Discussion on RefWorks was extremely well received. In fact, they all loved it. One faculty member suggested that we point out during the class that last year some students received poor grades because they did not co-ordinate well with their team members. Collaborating using Refworks in building a 'Group Bibliography' with each member of the team contributing, will be one way to improve co-ordination and co-operation among others. This suggestion was applauded by all faculty members present including us.

They are going to ask their students to follow the sample reference page and write their bibliography in that style. Either APA or MLA style will be used but students can use IEEE/ASCE style in Refworks. No decision has been made as yet if they are going to require students to use one style.

Interestingly, they all knew about Google Scholar; we argued and tried to convince them that it is NOT the only tool and that students need to look at other resources, ebooks, handbooks, library books, and conference papers for a complete search. They all agreed wholeheartedly.

Importance of building codes and specific material properties also came up (Google Scholar will not find them). They all agreed that we spend a few minutes in our talk to highlight our library resources, and in what situations Google Scholar is good, when it can be used, and when library subscribed other resources should be used. We will add one slide in our Powerpoint to address them. Importance of library consultations by students with librarians was again stressed by many faculty members. Two instructors are using webCT; we will plan to link our tutorial in those two faculty member's sections. This will be app. 8 sections out of the 27 sections.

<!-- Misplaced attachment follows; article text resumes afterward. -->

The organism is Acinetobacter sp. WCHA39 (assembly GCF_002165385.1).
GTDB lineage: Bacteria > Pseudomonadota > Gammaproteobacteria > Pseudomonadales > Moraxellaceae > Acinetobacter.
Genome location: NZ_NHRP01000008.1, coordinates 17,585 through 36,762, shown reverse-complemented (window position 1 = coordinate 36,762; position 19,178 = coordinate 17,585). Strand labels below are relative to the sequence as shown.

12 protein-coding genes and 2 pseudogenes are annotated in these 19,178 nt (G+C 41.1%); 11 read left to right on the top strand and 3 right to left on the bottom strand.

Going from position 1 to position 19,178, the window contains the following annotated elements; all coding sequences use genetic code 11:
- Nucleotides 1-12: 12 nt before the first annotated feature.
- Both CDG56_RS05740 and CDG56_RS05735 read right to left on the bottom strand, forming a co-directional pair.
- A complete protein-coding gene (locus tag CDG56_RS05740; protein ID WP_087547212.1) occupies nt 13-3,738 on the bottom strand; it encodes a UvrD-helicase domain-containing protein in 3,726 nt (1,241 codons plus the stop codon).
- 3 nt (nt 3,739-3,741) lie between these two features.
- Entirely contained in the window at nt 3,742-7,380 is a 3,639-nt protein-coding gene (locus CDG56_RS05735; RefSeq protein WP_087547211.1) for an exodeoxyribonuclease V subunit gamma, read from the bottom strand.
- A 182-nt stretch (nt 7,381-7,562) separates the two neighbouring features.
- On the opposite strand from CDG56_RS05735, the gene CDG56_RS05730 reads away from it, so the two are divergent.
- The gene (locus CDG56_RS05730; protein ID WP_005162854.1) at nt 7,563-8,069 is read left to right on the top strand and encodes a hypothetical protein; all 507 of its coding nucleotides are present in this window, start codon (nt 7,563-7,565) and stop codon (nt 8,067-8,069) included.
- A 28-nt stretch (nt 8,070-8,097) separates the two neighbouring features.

Any other thoughts and ideas always welcome.

Jay Bhatt
Information Services Librarian (Engineering)
Hagerty Library, Drexel University
TEL 215-895-1873
FAX 215-895-2070
EMAIL: bhattjj AT drexel.edu

Comments

I think it's a little soon to rule out anything for Google Scholar as it just came out. Like all software, it is improved upon after initial release. Many of the points raised by Jay seem to be irrelevant to me. For example, I don't mind typing in the citation for a source if it only took milliseconds to find it. I would also expect that Google would not provide access to commercial products such as books24x7 and other expensive journal databases. Moreover, I believe that these arguments stem from the notion that students should consult a vast number of resources over using publicly available online websites such as Google. Often times I'm able to find what I'm looking for with a Citeseer or Google search, where networking is my primary area of research. While I understand this was written primarily to discourage students from just using Google, I think Google Scholar is a very big step in the right direction. Google Scholar utilizes the best search engine, promotes works that are publicly available, and best of all its free.

I agree that the first part of the statement "Google Scholar utilizes the best search engine, promotes works that are publicly available" but do not agree "and best of all its free". Yes, it does provide citations of articles and abstracts but to access the full text articles one needs to have either individual subscription or access through their library's subscription.

Many of our students had misconceptions that everything was free since from campus they were able to see full content of journal articles. Students who tried to access articles from home, found in Google Scholar were asked to pay for the articles. If they had tried to access articles using Library's system (using proxy), they would have been able to access full articles.

We posted the following information our site: